Peter Ricketts was David Cameron’s security adviser between 2010 and 2012, and British ambassador to France from 2012 to 2016. Since a member of the House of Lords, this 70-year-old Briton is also co-president of the Franco-British Council, a independent body working to bring France and the United Kingdom closer together.
It is France, before Germany, that King Charles III chose for his first state visit, from March 26 to 29. To what do you attribute this warming of the Franco-British relationship?
First of all, it was the war in Ukraine that helped put the priorities of the two countries into perspective. The belief emerged as early as the summer of 2022 that there is so much more important than squabbles over a fishing fleet off Jersey [en 2011, Boris Johnson avait envoyé des bâtiments de la Royal Navy au large de l’île Anglo-Normande pour prévenir une éventuelle arrivée de marins pêcheurs français]. Just like the need for the two main European military powers to show unity in the face of Russian aggression in Ukraine. Added to this are personality changes that have helped a lot. Between President Emmanuel Macron and Prime Minister Boris Johnson, the trust was not there. With Rishi Sunak [chef du gouvernement depuis octobre 2022]Mr. Macron has an interlocutor who looks like him: serious and respectful.
Is trust permanently restored?
She is coming back. The conclusion, on February 27, between London and Brussels of the revised agreement on the Northern Irish protocol (the Windsor Framework) is a big step. It contrasts with the unilateral British policies of recent years. The Franco-British summit on March 10 at the Elysee Palace is another important step, as is the King’s state visit. [coordonnée entre Buckingham Palace et Downing Street]. But fixing the bilateral relationship will take time, with actions over words.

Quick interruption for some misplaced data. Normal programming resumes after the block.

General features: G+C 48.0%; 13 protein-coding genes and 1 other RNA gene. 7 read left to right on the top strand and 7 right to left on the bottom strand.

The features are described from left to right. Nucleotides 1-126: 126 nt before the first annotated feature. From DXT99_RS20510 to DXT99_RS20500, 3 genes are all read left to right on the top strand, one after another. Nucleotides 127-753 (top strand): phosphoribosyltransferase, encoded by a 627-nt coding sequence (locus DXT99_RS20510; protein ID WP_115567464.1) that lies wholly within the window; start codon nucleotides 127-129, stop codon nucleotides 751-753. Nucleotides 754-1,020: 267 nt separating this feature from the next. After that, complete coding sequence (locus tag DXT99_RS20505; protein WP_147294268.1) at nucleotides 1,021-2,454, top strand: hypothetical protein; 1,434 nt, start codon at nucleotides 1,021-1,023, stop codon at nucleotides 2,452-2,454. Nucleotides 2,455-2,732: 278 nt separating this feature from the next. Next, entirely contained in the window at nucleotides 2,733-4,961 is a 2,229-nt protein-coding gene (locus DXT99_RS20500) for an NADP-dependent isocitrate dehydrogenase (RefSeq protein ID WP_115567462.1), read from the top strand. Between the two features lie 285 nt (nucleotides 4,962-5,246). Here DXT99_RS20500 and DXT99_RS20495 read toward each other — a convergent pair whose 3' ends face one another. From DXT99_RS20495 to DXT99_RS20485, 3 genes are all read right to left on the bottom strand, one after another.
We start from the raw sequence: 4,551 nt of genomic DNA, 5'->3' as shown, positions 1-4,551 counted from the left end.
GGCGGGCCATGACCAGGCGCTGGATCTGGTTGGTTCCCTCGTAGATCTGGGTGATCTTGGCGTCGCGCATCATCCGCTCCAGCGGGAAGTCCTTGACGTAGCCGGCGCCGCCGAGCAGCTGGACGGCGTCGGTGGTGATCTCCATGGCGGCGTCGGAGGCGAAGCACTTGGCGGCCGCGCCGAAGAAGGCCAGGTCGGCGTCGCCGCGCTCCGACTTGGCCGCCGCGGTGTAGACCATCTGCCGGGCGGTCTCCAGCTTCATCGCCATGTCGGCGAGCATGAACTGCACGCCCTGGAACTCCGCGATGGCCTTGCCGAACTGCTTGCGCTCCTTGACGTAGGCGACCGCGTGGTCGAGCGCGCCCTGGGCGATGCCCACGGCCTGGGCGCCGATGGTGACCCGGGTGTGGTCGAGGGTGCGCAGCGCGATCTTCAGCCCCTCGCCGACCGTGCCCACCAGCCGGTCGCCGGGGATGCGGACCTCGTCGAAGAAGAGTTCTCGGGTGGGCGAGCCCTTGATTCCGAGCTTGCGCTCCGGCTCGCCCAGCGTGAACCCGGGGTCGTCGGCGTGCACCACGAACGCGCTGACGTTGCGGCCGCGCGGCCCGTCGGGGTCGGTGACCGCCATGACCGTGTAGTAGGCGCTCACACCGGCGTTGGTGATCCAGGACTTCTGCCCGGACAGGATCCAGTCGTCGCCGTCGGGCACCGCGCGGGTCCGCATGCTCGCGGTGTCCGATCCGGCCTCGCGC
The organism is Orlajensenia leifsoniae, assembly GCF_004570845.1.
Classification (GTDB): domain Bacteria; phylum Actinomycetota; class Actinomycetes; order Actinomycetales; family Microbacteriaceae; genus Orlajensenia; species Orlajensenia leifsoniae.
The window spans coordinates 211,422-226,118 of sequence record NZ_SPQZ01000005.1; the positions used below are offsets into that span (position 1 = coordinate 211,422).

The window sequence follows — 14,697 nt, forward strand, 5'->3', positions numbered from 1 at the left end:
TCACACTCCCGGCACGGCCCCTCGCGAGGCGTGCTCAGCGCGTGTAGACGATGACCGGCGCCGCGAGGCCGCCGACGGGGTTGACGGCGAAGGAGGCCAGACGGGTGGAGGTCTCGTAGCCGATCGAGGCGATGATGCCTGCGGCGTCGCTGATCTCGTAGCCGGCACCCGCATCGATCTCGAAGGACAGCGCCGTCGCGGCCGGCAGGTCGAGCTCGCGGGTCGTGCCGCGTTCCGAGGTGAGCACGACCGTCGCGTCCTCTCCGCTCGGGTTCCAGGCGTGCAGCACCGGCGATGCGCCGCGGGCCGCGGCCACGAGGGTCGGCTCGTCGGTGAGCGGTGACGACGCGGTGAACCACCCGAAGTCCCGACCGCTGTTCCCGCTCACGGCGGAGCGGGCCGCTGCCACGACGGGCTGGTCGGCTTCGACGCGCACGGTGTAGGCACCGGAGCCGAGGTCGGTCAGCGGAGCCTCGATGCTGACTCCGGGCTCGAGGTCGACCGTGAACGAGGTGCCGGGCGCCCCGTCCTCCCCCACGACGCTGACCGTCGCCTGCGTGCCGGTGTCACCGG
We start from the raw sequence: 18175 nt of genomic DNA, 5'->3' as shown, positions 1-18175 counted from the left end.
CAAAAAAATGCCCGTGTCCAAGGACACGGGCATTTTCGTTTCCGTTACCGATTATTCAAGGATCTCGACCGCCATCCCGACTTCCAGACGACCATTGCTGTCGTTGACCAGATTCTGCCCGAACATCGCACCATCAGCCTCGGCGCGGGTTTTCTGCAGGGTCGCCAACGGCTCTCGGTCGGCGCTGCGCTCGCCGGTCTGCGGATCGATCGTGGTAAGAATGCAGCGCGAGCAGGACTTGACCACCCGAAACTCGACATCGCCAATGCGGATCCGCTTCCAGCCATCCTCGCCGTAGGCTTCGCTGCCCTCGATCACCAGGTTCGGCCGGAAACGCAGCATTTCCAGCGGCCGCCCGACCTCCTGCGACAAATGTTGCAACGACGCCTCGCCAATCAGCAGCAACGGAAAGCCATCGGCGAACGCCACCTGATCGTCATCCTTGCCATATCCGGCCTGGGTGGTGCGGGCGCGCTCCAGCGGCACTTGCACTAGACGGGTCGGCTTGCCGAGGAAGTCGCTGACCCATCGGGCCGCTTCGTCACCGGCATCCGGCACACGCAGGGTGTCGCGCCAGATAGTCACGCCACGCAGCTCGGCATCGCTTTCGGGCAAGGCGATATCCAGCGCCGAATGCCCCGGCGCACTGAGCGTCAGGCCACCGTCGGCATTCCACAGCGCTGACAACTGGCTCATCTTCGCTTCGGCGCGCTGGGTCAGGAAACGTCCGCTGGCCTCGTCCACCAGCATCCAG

The migration issue could derail this relationship again, as Rishi Sunak has just presented a bill aimed at denying the right of asylum to all people crossing the Channel in inflatable boats…
The migration agreement, at the end of 2022, between the French and British interior ministers was rather good [les Britanniques se sont engagés à verser 72 millions d’euros pour financer les efforts français destinés à empêcher les « small boats » de prendre la mer], just like the recognition, by London, at least in speeches, that the only solution to limit Channel crossings is through bilateral cooperation. But, obviously, this is not enough for our Prime Minister. I don’t see how his bill [Illegal Migration Bill] may be compatible with UK obligations under the European Convention on Human Rights and the UN Refugee Convention. This text will probably meet strong resistance in the House of Lords and should take months before being adopted in Westminster.
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